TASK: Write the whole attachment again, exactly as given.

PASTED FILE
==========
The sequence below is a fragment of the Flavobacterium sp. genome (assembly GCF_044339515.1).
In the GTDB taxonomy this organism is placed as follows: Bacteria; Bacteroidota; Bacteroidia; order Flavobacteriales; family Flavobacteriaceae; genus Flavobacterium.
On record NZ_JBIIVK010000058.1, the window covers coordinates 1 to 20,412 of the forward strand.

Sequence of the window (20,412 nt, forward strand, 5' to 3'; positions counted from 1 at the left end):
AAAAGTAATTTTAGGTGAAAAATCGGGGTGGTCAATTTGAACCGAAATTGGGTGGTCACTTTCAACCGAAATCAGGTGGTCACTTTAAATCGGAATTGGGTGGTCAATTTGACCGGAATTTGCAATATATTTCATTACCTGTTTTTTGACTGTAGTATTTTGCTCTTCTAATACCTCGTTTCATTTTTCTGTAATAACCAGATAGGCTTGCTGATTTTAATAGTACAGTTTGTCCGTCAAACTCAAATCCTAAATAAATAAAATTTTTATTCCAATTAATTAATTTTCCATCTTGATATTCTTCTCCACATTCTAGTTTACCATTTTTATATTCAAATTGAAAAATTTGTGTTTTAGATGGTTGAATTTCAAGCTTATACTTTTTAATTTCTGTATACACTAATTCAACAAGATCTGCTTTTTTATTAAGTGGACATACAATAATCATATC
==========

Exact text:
The sequence below is a fragment of the Flavobacterium sp. genome (assembly GCF_044339515.1).
In the GTDB taxonomy this organism is placed as follows: Bacteria; Bacteroidota; Bacteroidia; order Flavobacteriales; family Flavobacteriaceae; genus Flavobacterium.
On record NZ_JBIIVK010000058.1, the window covers coordinates 1 to 20,412 of the forward strand.

Sequence of the window (20,412 nt, forward strand, 5' to 3'; positions counted from 1 at the left end):
AAAAGTAATTTTAGGTGAAAAATCGGGGTGGTCAATTTGAACCGAAATTGGGTGGTCACTTTCAACCGAAATCAGGTGGTCACTTTAAATCGGAATTGGGTGGTCAATTTGACCGGAATTTGCAATATATTTCATTACCTGTTTTTTGACTGTAGTATTTTGCTCTTCTAATACCTCGTTTCATTTTTCTGTAATAACCAGATAGGCTTGCTGATTTTAATAGTACAGTTTGTCCGTCAAACTCAAATCCTAAATAAATAAAATTTTTATTCCAATTAATTAATTTTCCATCTTGATATTCTTCTCCACATTCTAGTTTACCATTTTTATATTCAAATTGAAAAATTTGTGTTTTAGATGGTTGAATTTCAAGCTTATACTTTTTAATTTCTGTATACACTAATTCAACAAGATCTGCTTTTTTATTAAGTGGACATACAATAATCATATC